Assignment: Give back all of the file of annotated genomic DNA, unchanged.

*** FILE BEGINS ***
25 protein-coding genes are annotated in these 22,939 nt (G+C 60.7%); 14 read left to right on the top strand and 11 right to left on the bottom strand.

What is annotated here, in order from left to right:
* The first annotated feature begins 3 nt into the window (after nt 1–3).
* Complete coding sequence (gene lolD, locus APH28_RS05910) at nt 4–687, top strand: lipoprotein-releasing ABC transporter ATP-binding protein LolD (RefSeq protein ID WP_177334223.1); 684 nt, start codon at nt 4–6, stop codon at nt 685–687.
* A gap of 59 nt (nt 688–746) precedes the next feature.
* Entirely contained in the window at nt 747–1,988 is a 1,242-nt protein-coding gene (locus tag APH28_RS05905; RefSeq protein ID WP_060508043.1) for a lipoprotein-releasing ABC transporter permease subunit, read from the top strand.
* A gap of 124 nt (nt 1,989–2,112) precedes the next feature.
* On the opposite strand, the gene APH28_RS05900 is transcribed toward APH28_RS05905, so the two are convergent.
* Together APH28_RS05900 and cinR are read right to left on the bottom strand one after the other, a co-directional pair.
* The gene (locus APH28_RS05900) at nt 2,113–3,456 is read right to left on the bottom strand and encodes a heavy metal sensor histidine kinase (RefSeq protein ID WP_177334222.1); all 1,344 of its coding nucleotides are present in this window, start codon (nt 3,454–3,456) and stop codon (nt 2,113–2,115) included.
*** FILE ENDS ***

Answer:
25 protein-coding genes are annotated in these 22,939 nt (G+C 60.7%); 14 read left to right on the top strand and 11 right to left on the bottom strand.

What is annotated here, in order from left to right:
* The first annotated feature begins 3 nt into the window (after nt 1–3).
* Complete coding sequence (gene lolD, locus APH28_RS05910) at nt 4–687, top strand: lipoprotein-releasing ABC transporter ATP-binding protein LolD (RefSeq protein ID WP_177334223.1); 684 nt, start codon at nt 4–6, stop codon at nt 685–687.
* A gap of 59 nt (nt 688–746) precedes the next feature.
* Entirely contained in the window at nt 747–1,988 is a 1,242-nt protein-coding gene (locus tag APH28_RS05905; RefSeq protein ID WP_060508043.1) for a lipoprotein-releasing ABC transporter permease subunit, read from the top strand.
* A gap of 124 nt (nt 1,989–2,112) precedes the next feature.
* On the opposite strand, the gene APH28_RS05900 is transcribed toward APH28_RS05905, so the two are convergent.
* Together APH28_RS05900 and cinR are read right to left on the bottom strand one after the other, a co-directional pair.
* The gene (locus APH28_RS05900) at nt 2,113–3,456 is read right to left on the bottom strand and encodes a heavy metal sensor histidine kinase (RefSeq protein ID WP_177334222.1); all 1,344 of its coding nucleotides are present in this window, start codon (nt 3,454–3,456) and stop codon (nt 2,113–2,115) included.